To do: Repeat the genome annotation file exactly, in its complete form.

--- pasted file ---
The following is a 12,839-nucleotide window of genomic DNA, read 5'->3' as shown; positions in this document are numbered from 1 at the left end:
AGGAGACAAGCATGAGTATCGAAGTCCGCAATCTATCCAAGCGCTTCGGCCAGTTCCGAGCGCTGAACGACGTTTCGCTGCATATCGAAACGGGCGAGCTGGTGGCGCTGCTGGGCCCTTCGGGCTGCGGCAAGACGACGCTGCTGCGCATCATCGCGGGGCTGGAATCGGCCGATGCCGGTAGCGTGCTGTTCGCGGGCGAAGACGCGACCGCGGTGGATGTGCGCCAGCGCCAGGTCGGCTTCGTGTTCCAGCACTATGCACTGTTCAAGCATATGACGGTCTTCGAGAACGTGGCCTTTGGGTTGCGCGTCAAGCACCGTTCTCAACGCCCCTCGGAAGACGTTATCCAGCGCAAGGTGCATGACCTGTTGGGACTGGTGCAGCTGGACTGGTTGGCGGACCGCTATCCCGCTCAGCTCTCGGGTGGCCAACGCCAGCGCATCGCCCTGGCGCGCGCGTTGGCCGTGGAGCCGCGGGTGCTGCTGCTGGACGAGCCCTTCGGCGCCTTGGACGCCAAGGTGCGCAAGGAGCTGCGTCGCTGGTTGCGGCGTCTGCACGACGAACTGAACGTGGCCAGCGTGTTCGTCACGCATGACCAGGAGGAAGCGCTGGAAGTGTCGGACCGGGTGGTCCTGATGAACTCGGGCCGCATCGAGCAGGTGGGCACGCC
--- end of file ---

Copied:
The following is a 12,839-nucleotide window of genomic DNA, read 5'->3' as shown; positions in this document are numbered from 1 at the left end:
AGGAGACAAGCATGAGTATCGAAGTCCGCAATCTATCCAAGCGCTTCGGCCAGTTCCGAGCGCTGAACGACGTTTCGCTGCATATCGAAACGGGCGAGCTGGTGGCGCTGCTGGGCCCTTCGGGCTGCGGCAAGACGACGCTGCTGCGCATCATCGCGGGGCTGGAATCGGCCGATGCCGGTAGCGTGCTGTTCGCGGGCGAAGACGCGACCGCGGTGGATGTGCGCCAGCGCCAGGTCGGCTTCGTGTTCCAGCACTATGCACTGTTCAAGCATATGACGGTCTTCGAGAACGTGGCCTTTGGGTTGCGCGTCAAGCACCGTTCTCAACGCCCCTCGGAAGACGTTATCCAGCGCAAGGTGCATGACCTGTTGGGACTGGTGCAGCTGGACTGGTTGGCGGACCGCTATCCCGCTCAGCTCTCGGGTGGCCAACGCCAGCGCATCGCCCTGGCGCGCGCGTTGGCCGTGGAGCCGCGGGTGCTGCTGCTGGACGAGCCCTTCGGCGCCTTGGACGCCAAGGTGCGCAAGGAGCTGCGTCGCTGGTTGCGGCGTCTGCACGACGAACTGAACGTGGCCAGCGTGTTCGTCACGCATGACCAGGAGGAAGCGCTGGAAGTGTCGGACCGGGTGGTCCTGATGAACTCGGGCCGCATCGAGCAGGTGGGCACGCC